A quick post about creating string objects from other objects. Here are my two key takeaways:
(String) cast is the fastest
If you’re 100% sure that an object is – and can only be – a string, a cast is the quickest option. This answer on stackoverflow suggests that the reason for this is that casting is a feature of the JVM itself while
String.valueOf() are Java functions executed in the JVM runtime just like all Java bytecode. The JVM docs indicate that casting is part of the JVM’s instruction set.
Casting is not the same as a conversion. It’s a message to the compiler to treat an object as a different kind of object (check this answer on stackoverflow).
There is a benchmark on Cowtowncoder’s blog that suggests that casting is twice as fast as
toString(). That said – it’s still pretty darn fast. You shouldn’t use casting for the sake of performance if you’re dealing with a string object.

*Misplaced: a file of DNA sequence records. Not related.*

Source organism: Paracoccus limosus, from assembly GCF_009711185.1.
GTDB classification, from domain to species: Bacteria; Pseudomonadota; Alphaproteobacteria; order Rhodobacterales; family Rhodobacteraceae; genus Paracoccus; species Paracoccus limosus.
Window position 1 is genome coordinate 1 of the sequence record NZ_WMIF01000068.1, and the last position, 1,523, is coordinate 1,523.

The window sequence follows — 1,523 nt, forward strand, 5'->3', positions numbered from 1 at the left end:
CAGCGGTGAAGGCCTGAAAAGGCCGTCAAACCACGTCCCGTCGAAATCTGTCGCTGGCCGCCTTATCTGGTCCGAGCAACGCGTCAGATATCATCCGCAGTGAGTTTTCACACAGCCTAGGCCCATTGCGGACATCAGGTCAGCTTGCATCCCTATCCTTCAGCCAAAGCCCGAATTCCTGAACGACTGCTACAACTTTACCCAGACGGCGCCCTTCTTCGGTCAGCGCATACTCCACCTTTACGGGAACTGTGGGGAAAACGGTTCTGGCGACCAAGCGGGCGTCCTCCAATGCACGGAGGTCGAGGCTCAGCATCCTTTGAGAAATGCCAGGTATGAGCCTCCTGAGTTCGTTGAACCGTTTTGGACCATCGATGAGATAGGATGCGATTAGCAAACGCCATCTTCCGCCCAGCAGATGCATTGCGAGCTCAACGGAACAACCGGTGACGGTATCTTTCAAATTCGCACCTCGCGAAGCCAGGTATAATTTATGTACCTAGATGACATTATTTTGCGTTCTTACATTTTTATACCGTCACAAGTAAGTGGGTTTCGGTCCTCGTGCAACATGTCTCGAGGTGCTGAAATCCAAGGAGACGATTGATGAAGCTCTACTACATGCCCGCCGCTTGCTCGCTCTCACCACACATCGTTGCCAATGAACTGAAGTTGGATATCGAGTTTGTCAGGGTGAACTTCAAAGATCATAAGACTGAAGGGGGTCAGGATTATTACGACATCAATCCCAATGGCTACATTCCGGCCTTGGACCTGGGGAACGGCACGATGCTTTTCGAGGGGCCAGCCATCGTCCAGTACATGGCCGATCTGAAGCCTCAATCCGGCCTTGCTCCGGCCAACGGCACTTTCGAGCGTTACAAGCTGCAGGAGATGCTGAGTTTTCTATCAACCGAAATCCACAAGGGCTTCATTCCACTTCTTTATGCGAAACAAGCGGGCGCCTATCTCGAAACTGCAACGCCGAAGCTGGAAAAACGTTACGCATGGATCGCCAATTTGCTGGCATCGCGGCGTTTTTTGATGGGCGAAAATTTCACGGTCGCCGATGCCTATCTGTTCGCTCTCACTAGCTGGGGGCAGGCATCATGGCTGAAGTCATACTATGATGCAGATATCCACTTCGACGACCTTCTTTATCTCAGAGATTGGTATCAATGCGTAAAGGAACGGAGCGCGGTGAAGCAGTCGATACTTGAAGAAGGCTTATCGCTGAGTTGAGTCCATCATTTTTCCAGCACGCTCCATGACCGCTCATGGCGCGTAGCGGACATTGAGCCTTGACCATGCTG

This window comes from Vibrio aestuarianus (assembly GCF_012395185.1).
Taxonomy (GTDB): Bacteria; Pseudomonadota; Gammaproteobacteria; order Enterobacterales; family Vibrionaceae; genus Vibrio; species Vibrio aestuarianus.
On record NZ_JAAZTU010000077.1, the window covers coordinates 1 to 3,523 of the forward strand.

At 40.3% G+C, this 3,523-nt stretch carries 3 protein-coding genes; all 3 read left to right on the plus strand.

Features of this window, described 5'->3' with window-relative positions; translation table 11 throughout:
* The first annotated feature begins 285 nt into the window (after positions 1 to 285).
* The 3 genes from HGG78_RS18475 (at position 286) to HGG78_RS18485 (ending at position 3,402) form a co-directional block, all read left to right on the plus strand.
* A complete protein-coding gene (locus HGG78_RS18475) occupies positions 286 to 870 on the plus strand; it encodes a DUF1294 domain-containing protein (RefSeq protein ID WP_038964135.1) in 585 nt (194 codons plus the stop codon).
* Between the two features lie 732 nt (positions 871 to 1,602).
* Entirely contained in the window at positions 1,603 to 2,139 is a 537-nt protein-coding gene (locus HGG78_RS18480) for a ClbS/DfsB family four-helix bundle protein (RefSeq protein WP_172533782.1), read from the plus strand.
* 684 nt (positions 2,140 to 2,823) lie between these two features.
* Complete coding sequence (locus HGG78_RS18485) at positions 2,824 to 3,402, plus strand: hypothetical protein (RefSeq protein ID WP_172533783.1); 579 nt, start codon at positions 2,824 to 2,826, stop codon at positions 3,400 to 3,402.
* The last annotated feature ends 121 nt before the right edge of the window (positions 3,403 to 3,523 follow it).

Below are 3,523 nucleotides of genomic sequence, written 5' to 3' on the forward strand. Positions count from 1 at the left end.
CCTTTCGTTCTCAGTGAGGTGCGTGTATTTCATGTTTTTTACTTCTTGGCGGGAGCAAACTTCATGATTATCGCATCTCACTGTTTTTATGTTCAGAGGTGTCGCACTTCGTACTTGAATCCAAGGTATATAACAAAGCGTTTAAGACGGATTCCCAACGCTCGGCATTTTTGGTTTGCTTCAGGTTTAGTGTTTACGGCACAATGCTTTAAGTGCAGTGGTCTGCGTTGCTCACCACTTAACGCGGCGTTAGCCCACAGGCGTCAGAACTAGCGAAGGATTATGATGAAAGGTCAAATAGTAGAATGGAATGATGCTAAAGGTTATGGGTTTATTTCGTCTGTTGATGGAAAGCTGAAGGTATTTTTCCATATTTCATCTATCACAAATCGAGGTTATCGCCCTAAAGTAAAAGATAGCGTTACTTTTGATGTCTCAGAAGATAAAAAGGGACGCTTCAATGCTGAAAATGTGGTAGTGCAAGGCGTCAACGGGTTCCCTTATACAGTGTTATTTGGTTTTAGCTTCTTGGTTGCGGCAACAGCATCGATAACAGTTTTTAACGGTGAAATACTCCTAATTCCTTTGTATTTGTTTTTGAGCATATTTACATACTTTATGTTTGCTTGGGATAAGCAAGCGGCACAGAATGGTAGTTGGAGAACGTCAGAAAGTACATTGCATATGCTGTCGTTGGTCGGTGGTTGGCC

String.valueOf() is safer than
myObject.toString() will throw a
myObject turns out to be
null. Doing a
String myString = String.valueOf(myObject);
will not be problem if
String.valueOf() will check if the parameter is
null before doing a
myObject.toString() conversion. If
String.valueOf() function will simply return
That seems very convenient, but it will not make a big difference in your code. If you use
toString() and check for
null before that, you’ll be fine. On the other hand, with
String.valueOf() you will have to check for
null afterwards, because you want use that string reference for something (why else create it?). So you will have to check if it’s
null… I see nothing gained here – it’s a matter of taste.